What relations do we have with aging and death that prompt us to mass produce substitutes for living things—as fetish, displacement, or delusion? How does the repetition in mass production and consumption intertwine with our own fears and attachments, repetitive drives, towards death, or jouissance?

And lastly, what kind of time do artificial plants inhabit? Representations of flowers (different from the stand-in objects of artificial flowers) call to mind the painterly memento mori (from the Latin; ‘remember you must die’), but filmic representations of artificial flowers are oddly in sync with photography’s immortal project. The time it takes to produce a specific artwork is a weird and finite time. Yet art leaves behind another symbolic body in our hopes for infinitude. A body which may be left for care-taking by others.

Arranged in the structure of a bouquet, Kim will present the multiple stems of her research and writing in gathered, nascent form.



AnaMary Bilbao’s work has been addressing time within its historical, cultural and existential implications and in an attempt to question the anthropocentric logic that imposes acceleration as a natural rhythm and the understanding of the digital as being the closest approach to the real. Currently, she articulates documentation from different sources (photography, drawing, sound, moving image). Through the combination of these elements, she seeks to start fictional narratives that put into question the idea of a single truth mainly through indeterminacy. This obsession arises from the awareness that the notion of a single truth is related with power, and also with the artist’s belief that in order to counteract that same power we need to legitimate space for hallucination, dreams, for doubt.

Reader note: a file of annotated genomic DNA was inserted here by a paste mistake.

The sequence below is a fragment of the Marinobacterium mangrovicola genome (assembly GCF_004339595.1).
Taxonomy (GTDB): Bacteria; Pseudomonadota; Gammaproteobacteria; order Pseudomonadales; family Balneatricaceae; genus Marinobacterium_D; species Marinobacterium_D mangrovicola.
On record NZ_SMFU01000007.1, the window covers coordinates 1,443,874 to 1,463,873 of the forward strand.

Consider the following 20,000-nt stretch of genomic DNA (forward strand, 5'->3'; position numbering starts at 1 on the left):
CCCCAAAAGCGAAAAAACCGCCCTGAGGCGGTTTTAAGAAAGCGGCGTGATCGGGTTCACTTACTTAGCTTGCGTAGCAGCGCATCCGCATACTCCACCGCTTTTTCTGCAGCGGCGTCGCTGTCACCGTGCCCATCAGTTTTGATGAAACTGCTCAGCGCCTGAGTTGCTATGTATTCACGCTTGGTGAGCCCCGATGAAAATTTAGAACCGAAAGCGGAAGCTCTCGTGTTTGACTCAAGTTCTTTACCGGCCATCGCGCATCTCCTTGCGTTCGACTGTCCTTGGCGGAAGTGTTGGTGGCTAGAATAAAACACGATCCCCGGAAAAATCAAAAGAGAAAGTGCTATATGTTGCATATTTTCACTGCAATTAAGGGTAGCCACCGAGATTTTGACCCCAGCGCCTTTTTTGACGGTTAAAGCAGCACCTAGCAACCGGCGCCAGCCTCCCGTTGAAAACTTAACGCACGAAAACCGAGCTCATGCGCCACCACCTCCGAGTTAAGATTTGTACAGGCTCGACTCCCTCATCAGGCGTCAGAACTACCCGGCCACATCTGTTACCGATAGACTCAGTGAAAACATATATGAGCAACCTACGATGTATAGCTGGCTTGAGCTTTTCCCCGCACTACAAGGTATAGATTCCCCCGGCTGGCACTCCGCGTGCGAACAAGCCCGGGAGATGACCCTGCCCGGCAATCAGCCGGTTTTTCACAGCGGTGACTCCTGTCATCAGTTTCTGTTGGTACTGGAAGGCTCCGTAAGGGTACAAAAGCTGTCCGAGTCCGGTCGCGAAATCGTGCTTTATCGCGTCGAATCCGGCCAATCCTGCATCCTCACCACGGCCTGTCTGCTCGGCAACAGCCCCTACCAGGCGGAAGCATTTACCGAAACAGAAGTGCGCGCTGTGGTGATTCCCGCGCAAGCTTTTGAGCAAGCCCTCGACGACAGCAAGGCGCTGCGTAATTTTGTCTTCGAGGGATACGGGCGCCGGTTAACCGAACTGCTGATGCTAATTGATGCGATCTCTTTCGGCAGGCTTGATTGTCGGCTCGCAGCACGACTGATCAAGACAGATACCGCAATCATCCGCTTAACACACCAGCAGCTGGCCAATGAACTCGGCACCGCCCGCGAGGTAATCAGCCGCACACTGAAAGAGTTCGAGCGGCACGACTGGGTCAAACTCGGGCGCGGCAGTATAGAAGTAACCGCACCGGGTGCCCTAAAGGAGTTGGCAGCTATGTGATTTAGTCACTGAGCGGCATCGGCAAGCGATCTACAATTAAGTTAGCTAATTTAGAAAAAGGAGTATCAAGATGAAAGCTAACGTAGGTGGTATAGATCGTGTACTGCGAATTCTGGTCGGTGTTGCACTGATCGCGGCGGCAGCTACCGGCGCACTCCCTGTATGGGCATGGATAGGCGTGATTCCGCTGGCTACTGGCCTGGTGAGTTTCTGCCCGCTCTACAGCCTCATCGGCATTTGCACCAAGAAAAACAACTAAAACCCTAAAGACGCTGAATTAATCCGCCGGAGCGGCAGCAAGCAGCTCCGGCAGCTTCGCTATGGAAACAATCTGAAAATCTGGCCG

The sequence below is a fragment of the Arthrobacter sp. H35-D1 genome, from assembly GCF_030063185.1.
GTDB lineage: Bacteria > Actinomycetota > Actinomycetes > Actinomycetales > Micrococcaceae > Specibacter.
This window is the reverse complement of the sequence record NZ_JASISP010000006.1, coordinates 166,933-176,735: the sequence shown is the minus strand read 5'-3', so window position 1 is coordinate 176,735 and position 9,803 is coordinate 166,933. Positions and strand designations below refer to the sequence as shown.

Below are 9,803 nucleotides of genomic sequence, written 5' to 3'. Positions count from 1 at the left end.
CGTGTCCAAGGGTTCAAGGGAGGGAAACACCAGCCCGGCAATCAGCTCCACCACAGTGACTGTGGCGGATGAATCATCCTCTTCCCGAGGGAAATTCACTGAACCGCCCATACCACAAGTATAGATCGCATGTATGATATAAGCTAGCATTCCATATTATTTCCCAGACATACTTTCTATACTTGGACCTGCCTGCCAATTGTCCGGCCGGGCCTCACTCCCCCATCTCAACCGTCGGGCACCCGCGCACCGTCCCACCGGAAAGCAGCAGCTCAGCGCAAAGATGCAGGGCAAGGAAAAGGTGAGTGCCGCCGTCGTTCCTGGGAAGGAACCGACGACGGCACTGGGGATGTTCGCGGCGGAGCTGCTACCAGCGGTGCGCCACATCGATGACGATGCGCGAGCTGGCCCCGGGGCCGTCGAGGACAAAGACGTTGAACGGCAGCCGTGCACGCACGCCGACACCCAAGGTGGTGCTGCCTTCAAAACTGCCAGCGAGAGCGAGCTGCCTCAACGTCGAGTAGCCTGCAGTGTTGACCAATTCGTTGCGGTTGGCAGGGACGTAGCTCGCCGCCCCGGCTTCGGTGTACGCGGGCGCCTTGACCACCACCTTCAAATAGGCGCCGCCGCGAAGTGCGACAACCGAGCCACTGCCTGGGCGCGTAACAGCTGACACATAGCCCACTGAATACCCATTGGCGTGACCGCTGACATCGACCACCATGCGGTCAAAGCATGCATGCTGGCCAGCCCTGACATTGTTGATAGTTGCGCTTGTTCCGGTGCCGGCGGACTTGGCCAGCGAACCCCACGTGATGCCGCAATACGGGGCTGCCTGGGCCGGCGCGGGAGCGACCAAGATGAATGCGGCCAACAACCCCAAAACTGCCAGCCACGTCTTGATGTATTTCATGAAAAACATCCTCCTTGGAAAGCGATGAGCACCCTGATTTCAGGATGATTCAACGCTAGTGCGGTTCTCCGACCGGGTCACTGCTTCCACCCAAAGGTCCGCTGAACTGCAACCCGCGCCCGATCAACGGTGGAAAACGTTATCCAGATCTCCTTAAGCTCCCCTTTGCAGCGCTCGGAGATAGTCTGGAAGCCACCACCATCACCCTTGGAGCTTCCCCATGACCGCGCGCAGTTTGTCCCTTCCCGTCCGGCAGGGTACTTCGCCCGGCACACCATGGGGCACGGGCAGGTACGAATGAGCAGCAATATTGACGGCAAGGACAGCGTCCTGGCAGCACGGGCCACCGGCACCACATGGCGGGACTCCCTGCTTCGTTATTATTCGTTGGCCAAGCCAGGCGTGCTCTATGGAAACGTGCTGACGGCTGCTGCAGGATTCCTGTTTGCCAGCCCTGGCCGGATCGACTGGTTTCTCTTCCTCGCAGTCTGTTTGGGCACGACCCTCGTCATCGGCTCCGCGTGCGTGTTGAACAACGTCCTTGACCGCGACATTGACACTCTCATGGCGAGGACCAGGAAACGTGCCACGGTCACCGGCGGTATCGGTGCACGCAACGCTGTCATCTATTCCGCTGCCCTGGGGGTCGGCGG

It is based on these convictions that Bilbao has developed her research during the residency at AiR 351, seeking to cross her investigation with new languages in order to allow the unexpected to emerge from processes of erasure and blurring, for example. But this place of uncertainty is also claimed in her tests with artificial intelligence apps and by reinvigorating their detachment from the truth. Moreover, continuing to deepen the dialectics around the idea of reality and fiction Bilbao’s work starts giving particular emphasis to different dichotomous pairs, like “visible / invisible” or “human / non-human”.

For this occasion the artist will show some studies that are part of her new body of work, which again reinforces the relationship between drawing and photography and which presents now a more clear connection with Nature, the mythological, and the non-human.